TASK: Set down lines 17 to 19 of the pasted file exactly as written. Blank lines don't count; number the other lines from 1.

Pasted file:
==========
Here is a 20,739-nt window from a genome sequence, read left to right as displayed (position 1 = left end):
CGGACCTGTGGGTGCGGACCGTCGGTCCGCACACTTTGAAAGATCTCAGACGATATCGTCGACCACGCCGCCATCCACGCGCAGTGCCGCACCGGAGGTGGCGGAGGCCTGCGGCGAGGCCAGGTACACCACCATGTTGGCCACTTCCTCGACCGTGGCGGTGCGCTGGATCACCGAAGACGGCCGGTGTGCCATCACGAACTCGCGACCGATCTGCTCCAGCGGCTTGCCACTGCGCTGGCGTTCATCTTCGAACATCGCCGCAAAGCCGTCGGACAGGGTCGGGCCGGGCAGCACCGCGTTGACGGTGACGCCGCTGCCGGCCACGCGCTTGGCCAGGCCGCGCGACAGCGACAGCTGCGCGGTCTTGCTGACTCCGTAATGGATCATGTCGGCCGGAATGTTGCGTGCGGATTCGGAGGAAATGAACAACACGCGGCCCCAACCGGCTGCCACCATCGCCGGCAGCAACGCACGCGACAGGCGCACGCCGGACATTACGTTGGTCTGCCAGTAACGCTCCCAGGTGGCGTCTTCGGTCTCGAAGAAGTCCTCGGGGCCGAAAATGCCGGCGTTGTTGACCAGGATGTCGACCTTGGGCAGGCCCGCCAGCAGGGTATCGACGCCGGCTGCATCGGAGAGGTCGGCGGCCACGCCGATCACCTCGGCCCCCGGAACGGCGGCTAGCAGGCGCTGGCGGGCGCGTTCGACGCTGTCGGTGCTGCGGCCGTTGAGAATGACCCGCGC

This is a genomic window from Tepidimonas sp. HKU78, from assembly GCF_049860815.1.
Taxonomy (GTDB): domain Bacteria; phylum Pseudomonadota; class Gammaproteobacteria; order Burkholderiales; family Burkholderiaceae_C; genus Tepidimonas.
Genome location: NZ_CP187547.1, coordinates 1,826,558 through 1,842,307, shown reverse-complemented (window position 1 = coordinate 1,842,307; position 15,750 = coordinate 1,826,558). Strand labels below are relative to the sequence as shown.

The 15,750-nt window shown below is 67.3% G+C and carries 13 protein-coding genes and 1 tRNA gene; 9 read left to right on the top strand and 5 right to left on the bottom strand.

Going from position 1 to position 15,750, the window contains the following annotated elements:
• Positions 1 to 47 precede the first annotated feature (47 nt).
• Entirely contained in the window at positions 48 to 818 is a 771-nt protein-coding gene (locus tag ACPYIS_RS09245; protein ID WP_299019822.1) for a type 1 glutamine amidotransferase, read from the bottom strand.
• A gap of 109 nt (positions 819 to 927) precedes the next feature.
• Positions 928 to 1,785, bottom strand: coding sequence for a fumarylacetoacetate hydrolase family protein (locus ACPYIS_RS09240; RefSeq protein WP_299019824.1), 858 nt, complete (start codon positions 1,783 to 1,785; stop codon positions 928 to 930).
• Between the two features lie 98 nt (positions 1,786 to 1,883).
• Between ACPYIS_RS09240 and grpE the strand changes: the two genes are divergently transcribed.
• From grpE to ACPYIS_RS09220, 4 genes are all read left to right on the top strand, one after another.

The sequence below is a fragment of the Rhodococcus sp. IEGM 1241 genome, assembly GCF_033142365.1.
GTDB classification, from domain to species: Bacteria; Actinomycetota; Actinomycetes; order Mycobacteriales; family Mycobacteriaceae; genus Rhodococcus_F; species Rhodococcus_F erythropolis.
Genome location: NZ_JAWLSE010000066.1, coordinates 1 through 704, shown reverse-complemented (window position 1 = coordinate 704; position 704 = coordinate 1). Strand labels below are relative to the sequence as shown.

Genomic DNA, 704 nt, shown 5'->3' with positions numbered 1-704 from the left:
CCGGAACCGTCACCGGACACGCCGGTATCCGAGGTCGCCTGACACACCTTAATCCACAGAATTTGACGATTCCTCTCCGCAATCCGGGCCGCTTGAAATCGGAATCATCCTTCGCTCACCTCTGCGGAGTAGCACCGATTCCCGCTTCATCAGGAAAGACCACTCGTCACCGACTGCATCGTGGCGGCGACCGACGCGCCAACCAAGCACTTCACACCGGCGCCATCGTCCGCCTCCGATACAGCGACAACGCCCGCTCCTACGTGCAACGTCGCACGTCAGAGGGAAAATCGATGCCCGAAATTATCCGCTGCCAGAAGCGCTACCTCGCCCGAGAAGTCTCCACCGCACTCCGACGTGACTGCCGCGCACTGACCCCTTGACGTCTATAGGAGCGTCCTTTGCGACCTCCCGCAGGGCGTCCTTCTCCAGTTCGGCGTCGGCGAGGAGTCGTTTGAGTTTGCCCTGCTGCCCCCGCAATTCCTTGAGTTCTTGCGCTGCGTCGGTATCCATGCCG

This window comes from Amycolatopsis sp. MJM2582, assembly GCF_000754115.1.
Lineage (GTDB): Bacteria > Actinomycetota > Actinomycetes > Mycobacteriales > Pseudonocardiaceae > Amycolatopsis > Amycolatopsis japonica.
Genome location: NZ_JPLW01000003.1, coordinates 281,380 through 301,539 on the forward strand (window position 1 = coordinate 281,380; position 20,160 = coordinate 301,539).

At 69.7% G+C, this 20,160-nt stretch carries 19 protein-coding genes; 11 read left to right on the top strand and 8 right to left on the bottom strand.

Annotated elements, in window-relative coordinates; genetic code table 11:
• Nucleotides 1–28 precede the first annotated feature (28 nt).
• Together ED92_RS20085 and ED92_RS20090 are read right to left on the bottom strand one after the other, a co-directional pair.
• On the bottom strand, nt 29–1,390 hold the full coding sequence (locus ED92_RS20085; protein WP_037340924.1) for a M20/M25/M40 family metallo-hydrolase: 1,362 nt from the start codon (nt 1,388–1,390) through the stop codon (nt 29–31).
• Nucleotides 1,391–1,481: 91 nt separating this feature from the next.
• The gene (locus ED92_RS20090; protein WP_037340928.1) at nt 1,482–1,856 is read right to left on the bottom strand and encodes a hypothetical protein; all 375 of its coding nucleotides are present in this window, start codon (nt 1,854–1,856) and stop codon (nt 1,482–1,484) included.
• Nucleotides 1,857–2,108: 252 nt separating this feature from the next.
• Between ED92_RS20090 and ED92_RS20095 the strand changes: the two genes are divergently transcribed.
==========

Genome location: NZ_JAWLSE010000066.1, coordinates 1 through 704, shown reverse-complemented (window position 1 = coordinate 704; position 704 = coordinate 1). Strand labels below are relative to the sequence as shown.

Genomic DNA, 704 nt, shown 5'->3' with positions numbered 1-704 from the left:
CCGGAACCGTCACCGGACACGCCGGTATCCGAGGTCGCCTGACACACCTTAATCCACAGAATTTGACGATTCCTCTCCGCAATCCGGGCCGCTTGAAATCGGAATCATCCTTCGCTCACCTCTGCGGAGTAGCACCGATTCCCGCTTCATCAGGAAAGACCACTCGTCACCGACTGCATCGTGGCGGCGACCGACGCGCCAACCAAGCACTTCACACCGGCGCCATCGTCCGCCTCCGATACAGCGACAACGCCCGCTCCTACGTGCAACGTCGCACGTCAGAGGGAAAATCGATGCCCGAAATTATCCGCTGCCAGAAGCGCTACCTCGCCCGAGAAGTCTCCACCGCACTCCGACGTGACTGCCGCGCACTGACCCCTTGACGTCTATAGGAGCGTCCTTTGCGACCTCCCGCAGGGCGTCCTTCTCCAGTTCGGCGTCGGCGAGGAGTCGTTTGAGTTTGCCCTGCTGCCCCCGCAATTCCTTGAGTTCTTGCGCTGCGTCGGTATCCATGCCG